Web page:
One in six New Zealanders will experience serious depression at some time in their life, so statistically, if we employ 60 staff we can expect that 10 of them will experience serious depression at some stage of their life.

Unfortunately there is still a stigma around depression, although it is a lot less than it has been in the past people, and regrettably, men in particular are often reluctant to discuss these types of feelings, so depression can be ignored, and therefore, untreated until it escalates up to a suicidal state.

  • Depression is one of the most common reasons that people are absent from work and the World Health Organisation estimates that by the year 2020, depression will be the second most common cause of ill health and premature death worldwide.
  • We all hear: Sure we all feel a bit down at times but why can’t he just ‘pull himself together, he has nothing to be depressed about’. If only it was that simple!
  • Depression is different to anxiety and to feeling a bit down, the key signs are constantly feeling down or hopeless and having little interest or pleasure in doing things you used to enjoy. The symptoms of depression should be taken seriously if they last for more than two weeks.
  • So what can we do as work mates and employers? We can be open minded! We can be non judgemental as we have no idea what other people have experienced or are experiencing so make no judgements! If the person wants to talk, (likely with a female and unlikely with a male!) listen to them. Suggest and make it easy for them to see their doctor or to use the 0800 111 757 help line.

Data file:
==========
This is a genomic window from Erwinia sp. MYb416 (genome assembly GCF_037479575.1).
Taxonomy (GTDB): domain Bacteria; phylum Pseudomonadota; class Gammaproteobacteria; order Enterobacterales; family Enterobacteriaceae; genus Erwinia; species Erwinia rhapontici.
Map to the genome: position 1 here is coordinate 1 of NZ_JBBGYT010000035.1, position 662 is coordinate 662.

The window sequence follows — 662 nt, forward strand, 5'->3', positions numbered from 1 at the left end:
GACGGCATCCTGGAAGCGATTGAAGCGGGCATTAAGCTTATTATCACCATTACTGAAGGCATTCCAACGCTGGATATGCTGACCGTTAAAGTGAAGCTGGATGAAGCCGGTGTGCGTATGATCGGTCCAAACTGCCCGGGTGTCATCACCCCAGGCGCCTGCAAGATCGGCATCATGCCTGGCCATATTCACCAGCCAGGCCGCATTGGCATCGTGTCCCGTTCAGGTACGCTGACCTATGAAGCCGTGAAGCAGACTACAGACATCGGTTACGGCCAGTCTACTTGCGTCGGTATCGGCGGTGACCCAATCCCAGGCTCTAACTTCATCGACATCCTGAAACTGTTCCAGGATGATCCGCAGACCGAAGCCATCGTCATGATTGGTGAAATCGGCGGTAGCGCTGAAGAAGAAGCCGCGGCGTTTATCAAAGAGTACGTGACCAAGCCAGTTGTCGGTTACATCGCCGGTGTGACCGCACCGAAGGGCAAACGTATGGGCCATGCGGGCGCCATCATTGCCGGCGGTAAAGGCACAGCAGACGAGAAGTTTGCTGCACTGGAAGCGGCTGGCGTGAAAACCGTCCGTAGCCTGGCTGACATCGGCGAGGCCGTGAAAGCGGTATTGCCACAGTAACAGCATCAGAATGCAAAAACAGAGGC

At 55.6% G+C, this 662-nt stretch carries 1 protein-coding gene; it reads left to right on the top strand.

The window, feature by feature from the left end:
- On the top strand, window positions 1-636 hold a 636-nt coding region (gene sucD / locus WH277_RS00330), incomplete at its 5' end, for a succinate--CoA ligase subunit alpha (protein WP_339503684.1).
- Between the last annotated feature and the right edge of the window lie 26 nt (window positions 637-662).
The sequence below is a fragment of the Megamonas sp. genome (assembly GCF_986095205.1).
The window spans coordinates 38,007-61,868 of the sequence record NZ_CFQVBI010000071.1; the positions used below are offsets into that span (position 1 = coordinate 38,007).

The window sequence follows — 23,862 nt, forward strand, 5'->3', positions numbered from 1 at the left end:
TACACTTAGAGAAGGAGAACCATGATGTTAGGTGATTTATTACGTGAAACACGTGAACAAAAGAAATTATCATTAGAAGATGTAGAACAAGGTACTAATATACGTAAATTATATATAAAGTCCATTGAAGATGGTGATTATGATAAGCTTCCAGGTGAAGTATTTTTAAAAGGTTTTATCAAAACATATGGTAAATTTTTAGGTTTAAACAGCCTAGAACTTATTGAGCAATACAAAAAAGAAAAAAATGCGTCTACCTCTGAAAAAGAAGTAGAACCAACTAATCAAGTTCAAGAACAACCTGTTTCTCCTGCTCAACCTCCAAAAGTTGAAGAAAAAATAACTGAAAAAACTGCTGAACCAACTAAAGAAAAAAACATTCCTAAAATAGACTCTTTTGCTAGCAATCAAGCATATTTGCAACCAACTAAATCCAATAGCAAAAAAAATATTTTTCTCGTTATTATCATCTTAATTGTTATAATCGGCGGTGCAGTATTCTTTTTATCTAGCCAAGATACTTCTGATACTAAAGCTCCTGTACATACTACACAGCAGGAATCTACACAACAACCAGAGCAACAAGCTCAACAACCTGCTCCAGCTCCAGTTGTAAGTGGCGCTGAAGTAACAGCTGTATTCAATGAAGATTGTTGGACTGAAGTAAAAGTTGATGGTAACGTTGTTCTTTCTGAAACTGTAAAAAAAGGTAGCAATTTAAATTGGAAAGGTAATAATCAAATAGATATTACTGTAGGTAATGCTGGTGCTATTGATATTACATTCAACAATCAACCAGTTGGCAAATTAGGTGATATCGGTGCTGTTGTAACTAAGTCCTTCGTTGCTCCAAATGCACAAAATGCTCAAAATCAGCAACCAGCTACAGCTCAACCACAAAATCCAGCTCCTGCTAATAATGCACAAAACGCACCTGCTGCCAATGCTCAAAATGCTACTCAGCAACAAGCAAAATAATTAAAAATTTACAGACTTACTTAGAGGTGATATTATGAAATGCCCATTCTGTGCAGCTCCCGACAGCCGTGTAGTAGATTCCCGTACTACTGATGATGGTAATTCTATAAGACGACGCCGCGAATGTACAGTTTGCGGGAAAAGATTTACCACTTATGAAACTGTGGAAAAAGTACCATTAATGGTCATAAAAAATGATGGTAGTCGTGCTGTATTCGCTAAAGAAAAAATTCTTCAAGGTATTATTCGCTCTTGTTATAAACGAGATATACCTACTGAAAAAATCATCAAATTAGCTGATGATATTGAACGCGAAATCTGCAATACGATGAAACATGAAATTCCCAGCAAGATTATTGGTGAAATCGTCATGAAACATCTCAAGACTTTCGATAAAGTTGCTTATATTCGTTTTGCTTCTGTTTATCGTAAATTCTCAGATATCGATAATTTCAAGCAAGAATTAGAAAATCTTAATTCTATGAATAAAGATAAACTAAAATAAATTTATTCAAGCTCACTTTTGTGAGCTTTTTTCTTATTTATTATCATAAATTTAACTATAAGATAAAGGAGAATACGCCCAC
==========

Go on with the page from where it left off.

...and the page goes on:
Other signs of depression can include:

  • Irritability and grumpiness.
  • Loss of energy and feeling tired.
  • Sleep problems – too much or not enough.
  • Changes in appetite and weight – – losing or gaining weight.
  • Blaming yourself and feeling worthless.
  • Problems with concentration and making decisions.
  • Loss of interest in sex.
  • Feelings of emptiness or loneliness.
  • Thinking about death.
Traits which can increase the likelihood of a significant depressive episode are:
  • Drinking too much alcohol.
  • Using a lot of recreational drugs such as cannabis.
  • Social isolation.
  • Lack of sleep.
  • Poor diet and lack of exercise.
Some things we can do to reduce the risk of getting depressed are:  

Staying fit and healthy, Reducing alcohol use, Getting enough sleep, Having balance in your life – identifying and managing stress,• Spending time with people you like and trust, and doing things you usually enjoy and • Developing skills like problem-solving and effective communication.

If you want to talk to a trained counsellor about how you’re feeling, or you’ve got any questions, you can:
  • Call the Depression Helpline on 0800 111 757
  • Text The Lowdown team for free on 5626

They can listen to your story, and come up with ideas about what might help. They can also put you in touch with health professionals close to where you live, if that’s what you want. Or for more information you can visit: or